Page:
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Canlis salad

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SKILL LEVEL :
Easy and quick

An old Hawaiian standout

Growing up in Hawai‘i in the 60's and 70's, Canlis Charcoal Broiler was one of the premier island restaurants. I was lucky enough to go there once or twice, but in general it was not a place that a kid went. The one item on the menu they were famous for was the Canlis salad. A couple months ago The New York Times published the Canlis salad recipe. This recipe has boomeranged all over the internet ever since. I am publishing it here, just in case you missed it, because nobody should miss this simple, but elegant salad.

A little about Canlis Honolulu

Canlis in Seattle has been long recognized as an extraordinary restaurant. But before Canlis in Seattle, there was Canlis in Honolulu, another extraordinary restaurant founded by Peter Canlis. Located on the eva end of Waikiki, on Kalakaua Avenue, the restaurant was best described as tropical elegance with a semi-open air structure, lava rock walls, thick beams, orchids, lush ferns, low lighting, enormous tikis and very fine dining. When I was growing up men were required to wear dinner jackets and woman were not allowed to wear slacks. Can you imagine! Today these dress requirements strike me as somewhat hilarious, but those were the days when we got dressed up to go to the movies or board an airplane.

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Tips

  • Wash and thoroughly dry the lettuce and chill in the refrigerator for at least four hours before preparing salad. The secret to this salad is really cold, lettuce with no moisture on it.
  • This recipe makes more dressing than needed for one salad. Start with one third to one half the dressing and toss thoroughly. Do not over dress. Save remaining dressing for the next night.
  • If you are hesitant to use an almost raw egg, you can use pasturized eggs, that are available in many grocery stores.

Canlis salad

Prep

Cook

Total

Yield 4 -6 servings

Canlis Restaurant's elegantly simple salad, dates back to its 60's & 70's in Waikiki. Fresh herbs, romano cheese and a coddled egg vinaigrette are the secret.

Ingredients

  • 3 slices thick cut apple smoked bacon
  • 1 cup 1/4" thick baguette slices
  • 1 egg
  • 1/4 cup lemon juice
  • 1/2 cup olive oil
  • Kosher or Maldon salt and freshly ground pepper to taste
  • 2 heads of romaine, washed dried and chilled
  • 2 - 3 green onions, sliced
  • 3/4 cups mint, chopped
  • 1 - 2 T fresh oregano, chopped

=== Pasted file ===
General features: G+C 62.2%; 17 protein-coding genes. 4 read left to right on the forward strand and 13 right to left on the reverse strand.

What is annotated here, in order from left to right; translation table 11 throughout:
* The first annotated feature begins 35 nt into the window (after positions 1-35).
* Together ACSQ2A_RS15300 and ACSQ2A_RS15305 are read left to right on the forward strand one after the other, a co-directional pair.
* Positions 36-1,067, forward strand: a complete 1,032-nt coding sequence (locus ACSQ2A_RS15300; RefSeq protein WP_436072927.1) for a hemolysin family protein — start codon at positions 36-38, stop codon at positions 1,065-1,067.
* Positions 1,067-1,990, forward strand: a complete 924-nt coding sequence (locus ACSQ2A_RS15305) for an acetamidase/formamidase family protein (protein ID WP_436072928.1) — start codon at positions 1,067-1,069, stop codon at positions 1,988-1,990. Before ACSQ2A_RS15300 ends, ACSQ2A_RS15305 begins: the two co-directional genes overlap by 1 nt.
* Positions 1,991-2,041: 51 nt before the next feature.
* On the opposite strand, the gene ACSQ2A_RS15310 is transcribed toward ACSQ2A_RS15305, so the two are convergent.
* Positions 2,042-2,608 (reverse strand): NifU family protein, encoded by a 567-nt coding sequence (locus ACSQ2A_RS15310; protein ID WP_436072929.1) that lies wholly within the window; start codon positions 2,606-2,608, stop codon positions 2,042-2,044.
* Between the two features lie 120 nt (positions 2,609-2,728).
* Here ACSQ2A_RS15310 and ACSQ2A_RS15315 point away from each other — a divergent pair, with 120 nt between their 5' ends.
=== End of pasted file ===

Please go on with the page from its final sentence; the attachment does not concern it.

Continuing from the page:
• 1 dozen cherry tomatoes, halved
  • 3/4 cup Pecorino Romano cheese, grated

Instructions

  1. Slice the bacon into 1" x 1/4" strips. Cook bacon in a skillet until crisp. Remove and drain on a paper towel.
  2. Discard all but one tablespoon of bacon fat. Add baguette slices to pan and toss. Toast baguette slices on low heat until crisp, turning so they do not burn. Remove from pan and set aside.
  3. To make the dressing, fill a coffee cup with boiling water and drop in a fresh egg. Set your timer for one minute and remove the egg. Rinse with cold water and set aside. Put the lemon juice in a small bowl and gradually whisk in olive oil to form an emulsion. Crack the egg into the vinaigrette and continue to whisk until the dressing is emulsified. Season with salt and pepper to taste.
  4. Slice the lettuce into 1" strips. Toss lettuce, green onions, mint, oregano, tomatoes, 1/2 cup cheese and croutons together. Transfer to a serving platter or individual salad plates. Top with remaining dressing.

 

THIS SERVES WELL WITH

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2 COMMENTS

Comments

  1. B Clark says:

    The Canlis Salad has been a tradition in our family for over 40 years. I love to make it and especially love to serve it to people that have never tried it. We have at almost every party and family holiday. My uncle ,a retired colonel,gave us the recipe many years ago. The story was that the salad was served at a dinner at the White House that he attended. Could that be true? Some of our family call it the White House Salad. But he also lived in Hawaii back in the sixties so now I’m wondering if that is where he first had the Canlis salad at the restaurant in Honolulu? Can anyone verify if the salad was ever served at the White House?

    1. Kim Pawell says:

      That is an interesting story. I have never heard Canlis salad called White House Salad, but it could have been served at the White House. There is a good chance that any dignitaries visiting Honolulu in the 60’s may have eaten at Canlis and that the salad might have made its way to the White House. I remember when JFK visited Honolulu in 1963. I was five years old and everyone lined the streets to get a glimpse of him in his motorcade. My family waited on Kapahulu Avenue in shoulder-to-shoulder crowds. He and Jackie Kennedy passed right before us in a convertible. People reached out to shake his hands and give him leis. After a little internet research I learned that Kennedy’s visit to Honolulu was only 20 hours long, but I could find nothing about where he ate on that visit.

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